The Edmond Sun


October 19, 2012

President’s words far from plain

EDMOND — As I watched the recent presidential debate, a quote by Thomas Fuller, a 17th century English writer, came to mind. To paraphrase: “Plain speaking is a jewel, but they that wear it are out of fashion.” Things haven’t changed much in the past 400 years, have they? I suppose we might amend Fuller’s statement: Those who wear the jewel of plain speaking aren’t just out of fashion, they’re invisible.

Today, the virtue of plain speaking often gives way to the oily concept of plausible deniability. Most of the doubletalk, hyperbole and hogwash we hear is irritating but harmless. No matter how much hot air any candidate gives out, we know that actions speak louder than words. We’re better off making our choices based on the candidate’s record rather than the promises.

The election ordeal would simplify if plain speech went hand-in-hand with a history of accomplishment. But today we must recognize that “spin” is a distasteful fact of modern political life. Candidates running on sorry records can’t win unless the other guy’s record is sorrier or unless they manufacture some razzle-dazzle and make us believe this mess is a “silk purse.”

But there are situations where we must not tolerate verbal trickery. There are times when our public servants have two options and two options only: Tell us the truth or keep your mouth shut. There are times when the American people have the right to expect and demand plain speaking.

We know, of course, there are situations where it’s OK to withhold facts. We accept this. When someone is injured or killed, we know identities will be withheld until the family can be notified. We understand the good sense and decency of this policy. We know information is sometimes withheld because disclosure would compromise an investigation, national security or some other important interest. Fine. If we’re kept in the dark for good reasons, just tell us.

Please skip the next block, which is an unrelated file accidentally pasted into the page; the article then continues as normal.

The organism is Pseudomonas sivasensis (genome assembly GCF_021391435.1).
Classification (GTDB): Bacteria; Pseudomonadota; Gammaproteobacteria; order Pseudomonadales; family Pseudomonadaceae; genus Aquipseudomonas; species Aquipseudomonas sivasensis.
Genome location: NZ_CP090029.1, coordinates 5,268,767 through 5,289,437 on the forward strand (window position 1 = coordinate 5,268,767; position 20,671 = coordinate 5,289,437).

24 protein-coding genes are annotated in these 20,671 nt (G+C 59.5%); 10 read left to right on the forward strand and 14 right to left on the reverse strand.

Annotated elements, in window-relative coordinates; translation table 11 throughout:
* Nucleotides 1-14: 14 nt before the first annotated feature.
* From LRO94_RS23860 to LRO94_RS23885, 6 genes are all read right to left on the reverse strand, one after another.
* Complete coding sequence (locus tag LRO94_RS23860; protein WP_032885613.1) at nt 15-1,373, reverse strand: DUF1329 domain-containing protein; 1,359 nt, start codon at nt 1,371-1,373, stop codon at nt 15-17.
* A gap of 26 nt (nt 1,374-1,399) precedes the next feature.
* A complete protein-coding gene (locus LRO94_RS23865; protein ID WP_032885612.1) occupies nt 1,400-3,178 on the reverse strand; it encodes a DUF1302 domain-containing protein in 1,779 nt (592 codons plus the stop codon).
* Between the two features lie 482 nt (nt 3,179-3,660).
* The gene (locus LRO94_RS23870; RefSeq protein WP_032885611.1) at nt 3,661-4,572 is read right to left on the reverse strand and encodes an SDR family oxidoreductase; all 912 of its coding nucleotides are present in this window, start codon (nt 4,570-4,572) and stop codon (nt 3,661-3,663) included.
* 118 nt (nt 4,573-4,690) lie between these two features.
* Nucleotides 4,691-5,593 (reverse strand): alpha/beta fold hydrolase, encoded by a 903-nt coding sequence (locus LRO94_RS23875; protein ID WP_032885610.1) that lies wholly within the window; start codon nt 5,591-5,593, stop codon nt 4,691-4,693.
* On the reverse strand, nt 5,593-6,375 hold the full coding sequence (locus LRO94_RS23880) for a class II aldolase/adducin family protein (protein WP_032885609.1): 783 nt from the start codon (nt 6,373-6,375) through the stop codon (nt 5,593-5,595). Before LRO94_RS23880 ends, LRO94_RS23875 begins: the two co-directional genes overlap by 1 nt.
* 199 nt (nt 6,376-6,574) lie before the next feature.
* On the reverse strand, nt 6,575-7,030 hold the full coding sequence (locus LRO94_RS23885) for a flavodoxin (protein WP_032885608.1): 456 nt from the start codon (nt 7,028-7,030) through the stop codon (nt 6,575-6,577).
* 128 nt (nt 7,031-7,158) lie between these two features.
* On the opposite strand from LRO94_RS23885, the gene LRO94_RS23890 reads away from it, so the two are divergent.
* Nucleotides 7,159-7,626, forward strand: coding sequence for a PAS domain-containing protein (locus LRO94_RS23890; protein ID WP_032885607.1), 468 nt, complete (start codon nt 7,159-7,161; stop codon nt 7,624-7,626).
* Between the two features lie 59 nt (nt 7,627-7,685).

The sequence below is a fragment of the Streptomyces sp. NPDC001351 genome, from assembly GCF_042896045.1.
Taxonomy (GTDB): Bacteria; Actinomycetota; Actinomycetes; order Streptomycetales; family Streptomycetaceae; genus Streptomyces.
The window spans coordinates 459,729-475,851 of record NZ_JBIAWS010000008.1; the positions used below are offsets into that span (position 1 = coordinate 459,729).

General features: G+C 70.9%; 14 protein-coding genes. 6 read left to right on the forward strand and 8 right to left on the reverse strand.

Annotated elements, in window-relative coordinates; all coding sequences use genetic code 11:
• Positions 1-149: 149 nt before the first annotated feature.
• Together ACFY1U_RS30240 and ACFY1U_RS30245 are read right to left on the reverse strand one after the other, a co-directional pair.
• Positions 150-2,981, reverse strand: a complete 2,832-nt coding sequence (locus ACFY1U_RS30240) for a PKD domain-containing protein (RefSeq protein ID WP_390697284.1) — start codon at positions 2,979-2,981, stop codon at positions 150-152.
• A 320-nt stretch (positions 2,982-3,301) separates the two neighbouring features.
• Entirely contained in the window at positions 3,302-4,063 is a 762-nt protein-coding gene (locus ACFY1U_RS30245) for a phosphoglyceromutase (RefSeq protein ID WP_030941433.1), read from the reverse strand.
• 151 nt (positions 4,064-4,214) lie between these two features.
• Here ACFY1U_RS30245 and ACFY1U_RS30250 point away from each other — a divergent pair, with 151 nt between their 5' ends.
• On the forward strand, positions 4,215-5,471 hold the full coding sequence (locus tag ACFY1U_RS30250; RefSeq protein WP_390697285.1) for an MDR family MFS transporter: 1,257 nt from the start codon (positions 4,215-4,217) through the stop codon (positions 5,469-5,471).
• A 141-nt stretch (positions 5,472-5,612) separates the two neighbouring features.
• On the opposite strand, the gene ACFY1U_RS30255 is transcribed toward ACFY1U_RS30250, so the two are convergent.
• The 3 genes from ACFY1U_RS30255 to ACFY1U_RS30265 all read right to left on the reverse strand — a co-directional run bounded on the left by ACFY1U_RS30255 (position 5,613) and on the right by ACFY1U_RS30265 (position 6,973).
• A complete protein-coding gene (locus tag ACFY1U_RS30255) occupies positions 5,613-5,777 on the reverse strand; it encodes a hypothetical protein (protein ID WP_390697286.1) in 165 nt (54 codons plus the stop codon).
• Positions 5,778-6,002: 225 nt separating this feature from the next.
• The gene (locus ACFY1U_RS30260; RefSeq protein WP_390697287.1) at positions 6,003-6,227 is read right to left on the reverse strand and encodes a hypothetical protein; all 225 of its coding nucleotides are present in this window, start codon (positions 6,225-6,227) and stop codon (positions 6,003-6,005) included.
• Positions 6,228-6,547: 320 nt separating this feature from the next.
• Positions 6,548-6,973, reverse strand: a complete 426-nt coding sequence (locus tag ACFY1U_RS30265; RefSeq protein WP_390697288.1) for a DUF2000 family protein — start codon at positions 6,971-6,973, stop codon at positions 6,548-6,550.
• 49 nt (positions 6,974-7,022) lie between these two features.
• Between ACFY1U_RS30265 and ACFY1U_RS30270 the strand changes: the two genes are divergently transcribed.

What we can’t abide — what we should never allow — is a maze of misdirection and word games when someone has a duty to tell us the plain truth. It’s better to tell us nothing than play tricky shell games.

So here’s what I’m leading up to. How hard is it to say: My fellow Americans, I know you have many questions about the circumstances surrounding the death of our ambassador in Libya. We are gathering information and, once we have a clearer picture of what happened, we will answer as many questions as we can. In the meantime, please be patient as we work to get to the bottom of this. Or this: It’s too early to be certain, but preliminary intelligence suggests the attack on our embassy and the death of our ambassador are products of a terrorist attack. We will provide more information as it becomes available and verifiable.

Instead, what we got was a thoroughly misleading series of party-line misdirections about spontaneous out-of-control spinoffs from demonstrations provoked by obscure video. The maddening thing about this is the fact it was known to be poppycock for the bulk of the time it was being handed out.

We might be inclined to put the blame on the president’s subordinates. Maybe the nameless “intelligence community” falsified reports. Maybe they sent confusing reports. Maybe some functionaries at the State Department distorted and falsified the facts for reasons of their own. Maybe the president was taken off guard with the rest of us when the truth came out.

But the president, during the most recent debate, suggested that he told us from the Rose Garden on the day after the attack that it was an act of terrorism. The debate moderator backed him up on this. If that’s what the president meant to say in the Rose Garden, it’s buried in the verbiage of his remarks. If he meant to inform us that the attack on our embassy and the death of our ambassador were the result of a terrorist attack, he left the American people to wonder and guess at his meaning.

If we give the president the benefit of the doubt; if he knew the day after the attack that it was an act of terrorism and if he intended to tell us that, what are we left with? The president is a poor communicator. The administration’s internal lines of communication are pathetic. And the administration’s ability to discern and correct gross errors is ridiculously slow.

We are reminded of Abraham Lincoln’s illustration: “If you call a tail a leg how many legs does a horse have? Four, because calling a tail a leg doesn’t make a leg.” I’m Hink and I’ll see ya.

MIKE HINKLE is an Edmond resident and retired attorney.